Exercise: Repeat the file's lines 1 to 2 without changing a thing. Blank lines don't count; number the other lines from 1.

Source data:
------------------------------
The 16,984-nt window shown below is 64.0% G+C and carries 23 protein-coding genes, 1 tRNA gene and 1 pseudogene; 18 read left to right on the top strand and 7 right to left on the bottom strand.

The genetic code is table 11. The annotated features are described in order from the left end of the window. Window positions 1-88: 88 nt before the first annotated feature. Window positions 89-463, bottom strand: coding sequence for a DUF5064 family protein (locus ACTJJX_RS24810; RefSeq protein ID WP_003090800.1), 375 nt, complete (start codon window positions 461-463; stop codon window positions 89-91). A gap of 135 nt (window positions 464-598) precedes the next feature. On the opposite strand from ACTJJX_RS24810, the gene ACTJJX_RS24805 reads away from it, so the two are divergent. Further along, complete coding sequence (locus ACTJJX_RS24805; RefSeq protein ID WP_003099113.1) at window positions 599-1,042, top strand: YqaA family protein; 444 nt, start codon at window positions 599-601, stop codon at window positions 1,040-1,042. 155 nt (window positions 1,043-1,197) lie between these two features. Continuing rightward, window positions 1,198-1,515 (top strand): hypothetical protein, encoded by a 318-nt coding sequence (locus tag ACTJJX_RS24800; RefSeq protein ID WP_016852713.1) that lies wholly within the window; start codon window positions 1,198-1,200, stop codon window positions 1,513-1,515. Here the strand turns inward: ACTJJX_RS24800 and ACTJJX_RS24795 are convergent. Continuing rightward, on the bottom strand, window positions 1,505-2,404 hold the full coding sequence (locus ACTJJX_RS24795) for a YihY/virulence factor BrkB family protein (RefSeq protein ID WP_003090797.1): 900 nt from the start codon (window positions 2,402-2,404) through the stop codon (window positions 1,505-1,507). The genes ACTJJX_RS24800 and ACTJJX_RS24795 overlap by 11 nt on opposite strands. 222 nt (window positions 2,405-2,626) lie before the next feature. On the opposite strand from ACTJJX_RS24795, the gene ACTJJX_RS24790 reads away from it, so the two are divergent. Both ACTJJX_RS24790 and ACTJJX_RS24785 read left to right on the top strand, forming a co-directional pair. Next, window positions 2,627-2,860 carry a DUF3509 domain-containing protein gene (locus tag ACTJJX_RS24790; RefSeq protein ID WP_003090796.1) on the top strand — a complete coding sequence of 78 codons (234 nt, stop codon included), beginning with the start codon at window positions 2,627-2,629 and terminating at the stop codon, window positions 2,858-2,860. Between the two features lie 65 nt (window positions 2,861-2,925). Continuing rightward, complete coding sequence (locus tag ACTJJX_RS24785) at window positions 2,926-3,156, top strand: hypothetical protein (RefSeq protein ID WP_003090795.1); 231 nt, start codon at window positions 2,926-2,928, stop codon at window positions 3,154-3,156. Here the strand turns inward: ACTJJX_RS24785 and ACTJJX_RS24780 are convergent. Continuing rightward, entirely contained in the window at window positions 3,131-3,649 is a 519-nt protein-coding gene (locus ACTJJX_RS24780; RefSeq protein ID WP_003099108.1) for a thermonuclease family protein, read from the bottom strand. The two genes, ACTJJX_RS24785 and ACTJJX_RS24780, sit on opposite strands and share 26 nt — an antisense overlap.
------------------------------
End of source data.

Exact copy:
The 16,984-nt window shown below is 64.0% G+C and carries 23 protein-coding genes, 1 tRNA gene and 1 pseudogene; 18 read left to right on the top strand and 7 right to left on the bottom strand.

The genetic code is table 11. The annotated features are described in order from the left end of the window. Window positions 1-88: 88 nt before the first annotated feature. Window positions 89-463, bottom strand: coding sequence for a DUF5064 family protein (locus ACTJJX_RS24810; RefSeq protein ID WP_003090800.1), 375 nt, complete (start codon window positions 461-463; stop codon window positions 89-91). A gap of 135 nt (window positions 464-598) precedes the next feature. On the opposite strand from ACTJJX_RS24810, the gene ACTJJX_RS24805 reads away from it, so the two are divergent. Further along, complete coding sequence (locus ACTJJX_RS24805; RefSeq protein ID WP_003099113.1) at window positions 599-1,042, top strand: YqaA family protein; 444 nt, start codon at window positions 599-601, stop codon at window positions 1,040-1,042. 155 nt (window positions 1,043-1,197) lie between these two features. Continuing rightward, window positions 1,198-1,515 (top strand): hypothetical protein, encoded by a 318-nt coding sequence (locus tag ACTJJX_RS24800; RefSeq protein ID WP_016852713.1) that lies wholly within the window; start codon window positions 1,198-1,200, stop codon window positions 1,513-1,515. Here the strand turns inward: ACTJJX_RS24800 and ACTJJX_RS24795 are convergent. Continuing rightward, on the bottom strand, window positions 1,505-2,404 hold the full coding sequence (locus ACTJJX_RS24795) for a YihY/virulence factor BrkB family protein (RefSeq protein ID WP_003090797.1): 900 nt from the start codon (window positions 2,402-2,404) through the stop codon (window positions 1,505-1,507). The genes ACTJJX_RS24800 and ACTJJX_RS24795 overlap by 11 nt on opposite strands. 222 nt (window positions 2,405-2,626) lie before the next feature. On the opposite strand from ACTJJX_RS24795, the gene ACTJJX_RS24790 reads away from it, so the two are divergent. Both ACTJJX_RS24790 and ACTJJX_RS24785 read left to right on the top strand, forming a co-directional pair. Next, window positions 2,627-2,860 carry a DUF3509 domain-containing protein gene (locus tag ACTJJX_RS24790; RefSeq protein ID WP_003090796.1) on the top strand — a complete coding sequence of 78 codons (234 nt, stop codon included), beginning with the start codon at window positions 2,627-2,629 and terminating at the stop codon, window positions 2,858-2,860. Between the two features lie 65 nt (window positions 2,861-2,925). Continuing rightward, complete coding sequence (locus tag ACTJJX_RS24785) at window positions 2,926-3,156, top strand: hypothetical protein (RefSeq protein ID WP_003090795.1); 231 nt, start codon at window positions 2,926-2,928, stop codon at window positions 3,154-3,156. Here the strand turns inward: ACTJJX_RS24785 and ACTJJX_RS24780 are convergent. Continuing rightward, entirely contained in the window at window positions 3,131-3,649 is a 519-nt protein-coding gene (locus ACTJJX_RS24780; RefSeq protein ID WP_003099108.1) for a thermonuclease family protein, read from the bottom strand. The two genes, ACTJJX_RS24785 and ACTJJX_RS24780, sit on opposite strands and share 26 nt — an antisense overlap.